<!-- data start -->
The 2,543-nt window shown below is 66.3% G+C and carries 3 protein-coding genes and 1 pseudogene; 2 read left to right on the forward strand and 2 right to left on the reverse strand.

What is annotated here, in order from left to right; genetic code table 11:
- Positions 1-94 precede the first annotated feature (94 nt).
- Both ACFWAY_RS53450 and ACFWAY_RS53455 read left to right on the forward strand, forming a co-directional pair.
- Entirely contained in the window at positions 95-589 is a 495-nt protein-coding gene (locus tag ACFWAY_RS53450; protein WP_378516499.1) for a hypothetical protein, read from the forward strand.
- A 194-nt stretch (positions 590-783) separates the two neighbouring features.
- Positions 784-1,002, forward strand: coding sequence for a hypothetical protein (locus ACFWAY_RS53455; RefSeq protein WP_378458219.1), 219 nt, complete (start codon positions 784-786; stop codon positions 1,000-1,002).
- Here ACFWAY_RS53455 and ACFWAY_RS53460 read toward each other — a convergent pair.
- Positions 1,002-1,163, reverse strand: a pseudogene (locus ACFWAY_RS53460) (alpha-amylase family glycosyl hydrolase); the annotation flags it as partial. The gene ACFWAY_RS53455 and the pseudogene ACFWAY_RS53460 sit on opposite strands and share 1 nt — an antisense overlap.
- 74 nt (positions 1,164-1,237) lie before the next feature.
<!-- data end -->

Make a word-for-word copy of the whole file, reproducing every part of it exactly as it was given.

The 2,543-nt window shown below is 66.3% G+C and carries 3 protein-coding genes and 1 pseudogene; 2 read left to right on the forward strand and 2 right to left on the reverse strand.

What is annotated here, in order from left to right; genetic code table 11:
- Positions 1-94 precede the first annotated feature (94 nt).
- Both ACFWAY_RS53450 and ACFWAY_RS53455 read left to right on the forward strand, forming a co-directional pair.
- Entirely contained in the window at positions 95-589 is a 495-nt protein-coding gene (locus tag ACFWAY_RS53450; protein WP_378516499.1) for a hypothetical protein, read from the forward strand.
- A 194-nt stretch (positions 590-783) separates the two neighbouring features.
- Positions 784-1,002, forward strand: coding sequence for a hypothetical protein (locus ACFWAY_RS53455; RefSeq protein WP_378458219.1), 219 nt, complete (start codon positions 784-786; stop codon positions 1,000-1,002).
- Here ACFWAY_RS53455 and ACFWAY_RS53460 read toward each other — a convergent pair.
- Positions 1,002-1,163, reverse strand: a pseudogene (locus ACFWAY_RS53460) (alpha-amylase family glycosyl hydrolase); the annotation flags it as partial. The gene ACFWAY_RS53455 and the pseudogene ACFWAY_RS53460 sit on opposite strands and share 1 nt — an antisense overlap.
- 74 nt (positions 1,164-1,237) lie before the next feature.